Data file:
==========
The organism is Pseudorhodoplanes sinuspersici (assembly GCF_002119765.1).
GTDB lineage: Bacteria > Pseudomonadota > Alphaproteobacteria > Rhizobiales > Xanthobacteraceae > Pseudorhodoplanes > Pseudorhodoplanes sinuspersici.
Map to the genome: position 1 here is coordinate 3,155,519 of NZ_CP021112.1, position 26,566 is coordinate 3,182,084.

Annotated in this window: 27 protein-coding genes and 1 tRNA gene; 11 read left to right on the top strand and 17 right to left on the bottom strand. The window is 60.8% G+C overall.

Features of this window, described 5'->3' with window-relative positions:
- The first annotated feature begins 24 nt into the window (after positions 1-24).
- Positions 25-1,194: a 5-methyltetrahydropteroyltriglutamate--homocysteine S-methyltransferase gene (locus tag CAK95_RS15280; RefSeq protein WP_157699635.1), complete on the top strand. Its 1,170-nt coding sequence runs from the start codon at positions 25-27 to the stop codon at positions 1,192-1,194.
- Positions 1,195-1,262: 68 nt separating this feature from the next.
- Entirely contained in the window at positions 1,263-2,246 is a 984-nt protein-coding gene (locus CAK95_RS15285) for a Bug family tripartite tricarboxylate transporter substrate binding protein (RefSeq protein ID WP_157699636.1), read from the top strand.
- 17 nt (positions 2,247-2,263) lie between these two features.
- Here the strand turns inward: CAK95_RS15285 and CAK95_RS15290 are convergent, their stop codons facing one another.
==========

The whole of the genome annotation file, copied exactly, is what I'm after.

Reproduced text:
The organism is Pseudorhodoplanes sinuspersici (assembly GCF_002119765.1).
GTDB lineage: Bacteria > Pseudomonadota > Alphaproteobacteria > Rhizobiales > Xanthobacteraceae > Pseudorhodoplanes > Pseudorhodoplanes sinuspersici.
Map to the genome: position 1 here is coordinate 3,155,519 of NZ_CP021112.1, position 26,566 is coordinate 3,182,084.

Annotated in this window: 27 protein-coding genes and 1 tRNA gene; 11 read left to right on the top strand and 17 right to left on the bottom strand. The window is 60.8% G+C overall.

Features of this window, described 5'->3' with window-relative positions:
- The first annotated feature begins 24 nt into the window (after positions 1-24).
- Positions 25-1,194: a 5-methyltetrahydropteroyltriglutamate--homocysteine S-methyltransferase gene (locus tag CAK95_RS15280; RefSeq protein WP_157699635.1), complete on the top strand. Its 1,170-nt coding sequence runs from the start codon at positions 25-27 to the stop codon at positions 1,192-1,194.
- Positions 1,195-1,262: 68 nt separating this feature from the next.
- Entirely contained in the window at positions 1,263-2,246 is a 984-nt protein-coding gene (locus CAK95_RS15285) for a Bug family tripartite tricarboxylate transporter substrate binding protein (RefSeq protein ID WP_157699636.1), read from the top strand.
- 17 nt (positions 2,247-2,263) lie between these two features.
- Here the strand turns inward: CAK95_RS15285 and CAK95_RS15290 are convergent, their stop codons facing one another.